Tudor Revival Architecture In Phoenix, Arizona
Tudor Revival Architecture has half-timbered exteriors, steep roofs and gables mark the Tudor revival style.
Roof Styles and Elements
Thanks to their steeply pitched, multi-gabled roof lines and decorative half-timber framing, Tudor homes are one of the most recognizable on the American landscape. As a result, they were built largely during the first half of the 1900s. Tudor homes can be found in well-established communities throughout the U.S.
Tudors Fit the Bill
“As businessmen began coming into money, whether through rail, lumber or steel, they set about building distinctive and magnificent homes. So, Tudors often fit the bill,” explains Victor Saroki, of Victor Saroki and Associates Architects in Birmingham, Michigan.
Not All Tudors are Big
But not all Tudors are grand mansions. More modest interpretations of the style are just as prevalent and just as popular. Practically all, however, are asymmetrical structures dominated by imposing, pitched roof lines.
Designed to Work with the Environment
Tudor Revival architecture homes were designed to work with the environment in which they originated in England. Steeply pitched roofs are ideally suited to climates with a lot of rain and snow, which is why so many appear along the East Coast and throughout the Midwest.
Key Elements of Tudor Revival Homes
- Steep, multi-gabled roof lines. It is not uncommon for the eaves of these dramatic homes to plunge clear down to ground level, or close to it.
- Decorative half-timber framing. The characteristic half-timbering, the structure’s seemingly exposed wood framing, is almost exclusively ornamental in the U.S.
- Massive chimneys. The roof lines of Tudor homes are almost always graced with massive chimneys, constructed of brick or stone and capped with elaborate chimney pots. “It was not uncommon to find a fireplace in every room of the house; they were the primary source of heat,” Saroki says.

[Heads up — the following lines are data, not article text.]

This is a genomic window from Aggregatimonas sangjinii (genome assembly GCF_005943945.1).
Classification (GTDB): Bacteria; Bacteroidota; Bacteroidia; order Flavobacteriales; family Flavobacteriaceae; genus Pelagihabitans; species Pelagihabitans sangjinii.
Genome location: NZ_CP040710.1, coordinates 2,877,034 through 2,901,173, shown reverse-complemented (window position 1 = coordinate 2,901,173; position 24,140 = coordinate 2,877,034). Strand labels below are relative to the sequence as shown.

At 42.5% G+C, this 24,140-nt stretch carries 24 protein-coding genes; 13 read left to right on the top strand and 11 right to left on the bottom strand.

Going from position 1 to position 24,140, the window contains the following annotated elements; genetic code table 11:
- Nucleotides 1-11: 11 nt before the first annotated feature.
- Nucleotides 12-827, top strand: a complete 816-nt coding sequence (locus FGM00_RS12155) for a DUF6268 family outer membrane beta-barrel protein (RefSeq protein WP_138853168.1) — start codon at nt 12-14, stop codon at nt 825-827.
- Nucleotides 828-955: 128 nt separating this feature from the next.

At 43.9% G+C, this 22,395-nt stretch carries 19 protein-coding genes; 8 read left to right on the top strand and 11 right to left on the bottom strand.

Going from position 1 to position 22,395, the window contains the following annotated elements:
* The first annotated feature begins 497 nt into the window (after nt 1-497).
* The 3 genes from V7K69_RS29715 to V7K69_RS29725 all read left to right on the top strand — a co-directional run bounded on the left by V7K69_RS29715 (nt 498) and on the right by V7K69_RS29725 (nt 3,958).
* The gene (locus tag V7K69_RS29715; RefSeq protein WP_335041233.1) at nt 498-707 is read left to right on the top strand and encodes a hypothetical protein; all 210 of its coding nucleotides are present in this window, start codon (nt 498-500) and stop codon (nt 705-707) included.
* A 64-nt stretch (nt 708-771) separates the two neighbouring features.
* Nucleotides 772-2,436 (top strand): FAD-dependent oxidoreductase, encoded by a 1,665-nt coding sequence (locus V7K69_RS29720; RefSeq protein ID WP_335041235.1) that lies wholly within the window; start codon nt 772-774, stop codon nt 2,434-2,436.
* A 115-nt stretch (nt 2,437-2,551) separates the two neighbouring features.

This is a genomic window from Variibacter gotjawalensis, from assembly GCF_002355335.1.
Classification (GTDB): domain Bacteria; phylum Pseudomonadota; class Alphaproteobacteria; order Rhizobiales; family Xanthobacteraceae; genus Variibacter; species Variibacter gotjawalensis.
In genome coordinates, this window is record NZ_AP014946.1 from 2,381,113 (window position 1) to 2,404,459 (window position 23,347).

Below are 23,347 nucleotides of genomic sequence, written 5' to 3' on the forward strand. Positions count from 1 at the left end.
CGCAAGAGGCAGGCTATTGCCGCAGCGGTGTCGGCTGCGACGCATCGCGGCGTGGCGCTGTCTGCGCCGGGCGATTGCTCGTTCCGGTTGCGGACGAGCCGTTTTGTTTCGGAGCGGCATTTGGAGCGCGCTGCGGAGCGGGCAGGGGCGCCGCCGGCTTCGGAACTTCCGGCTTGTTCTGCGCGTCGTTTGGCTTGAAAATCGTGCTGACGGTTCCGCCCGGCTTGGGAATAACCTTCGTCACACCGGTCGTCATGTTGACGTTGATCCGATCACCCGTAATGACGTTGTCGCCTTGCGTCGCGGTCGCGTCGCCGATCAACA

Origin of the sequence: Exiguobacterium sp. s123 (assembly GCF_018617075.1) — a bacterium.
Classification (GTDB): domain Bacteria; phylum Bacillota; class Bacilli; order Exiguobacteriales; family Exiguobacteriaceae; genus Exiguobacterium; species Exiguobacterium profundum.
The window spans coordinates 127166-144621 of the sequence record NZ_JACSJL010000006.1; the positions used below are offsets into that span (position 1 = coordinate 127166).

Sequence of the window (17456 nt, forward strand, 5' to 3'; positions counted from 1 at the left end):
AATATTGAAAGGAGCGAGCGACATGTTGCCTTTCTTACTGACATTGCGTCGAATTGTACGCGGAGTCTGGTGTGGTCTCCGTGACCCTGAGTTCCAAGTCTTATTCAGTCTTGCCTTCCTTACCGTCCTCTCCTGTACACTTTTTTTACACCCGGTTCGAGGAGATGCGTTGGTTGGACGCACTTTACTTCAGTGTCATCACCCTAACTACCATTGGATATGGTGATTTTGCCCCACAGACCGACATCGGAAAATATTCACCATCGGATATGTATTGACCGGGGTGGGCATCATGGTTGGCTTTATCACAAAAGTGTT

- Brick, stone, stucco or slate exteriors. Tudor homes were almost exclusively constructed from these materials, which are often called “noble materials.”
- Decorative entryways. Entryways are often arched and outlined with decorative brick or stonework.
- Windows in groups of two, three or four. Most often casement as opposed to double-hung, the windows are multi-paned, with panes sometimes arranged in a diamond pattern.
Famous Examples of Tudor Revivals
- Edsel and Eleanor Ford House. Now a museum, the Southeast Michigan home is a symbol of American wealth and prosperity. It’s also a model of Tudor architecture. Designed by famous architect Albert Kahn, the 60-room mansion features multiple gables, projecting dormers and towering chimneys, all characteristic of the style.
Because these homes are built from noble materials, what Saroki refers to as “lifetime” materials, they tend to hold up very well. He also says, “But just as a body needs periodic maintenance, so does a Tudor home.”
Prone to Roof Leaks
Sometimes, because of the multiple gables with intersecting roof lines can mean multiple leaks and numerous headaches. So, check the interior thoroughly for water damage and inspect the roof’s integrity is important. The same holds true for the dormers, which are built into roof lines and prone to leaks.
Possible Window Issues
Old casement windows are typically no friend to energy bills. So, you want to look for tight seals and working storms. Additionally, Tudor homes possess a lot of wood detailing, in the form of half-timbering, wood overhangs, and trim, which should be examined for moisture problems and will need regular stain or paint applications.
Lifestyle In a Tudor
Unlike, say, the Spanish Colonial home with its large central courtyard, Tudors are all about indoor living, notes Saroki. Found primarily in Northern climates, Tudor homes boast grand stone hearths around which families gather and relax. So, the dark wood paneling, exposed timbers and luminous stained glass windows all add to the cozy appeal of this architecture style.
In Part By: Douglas Trattner, HGTV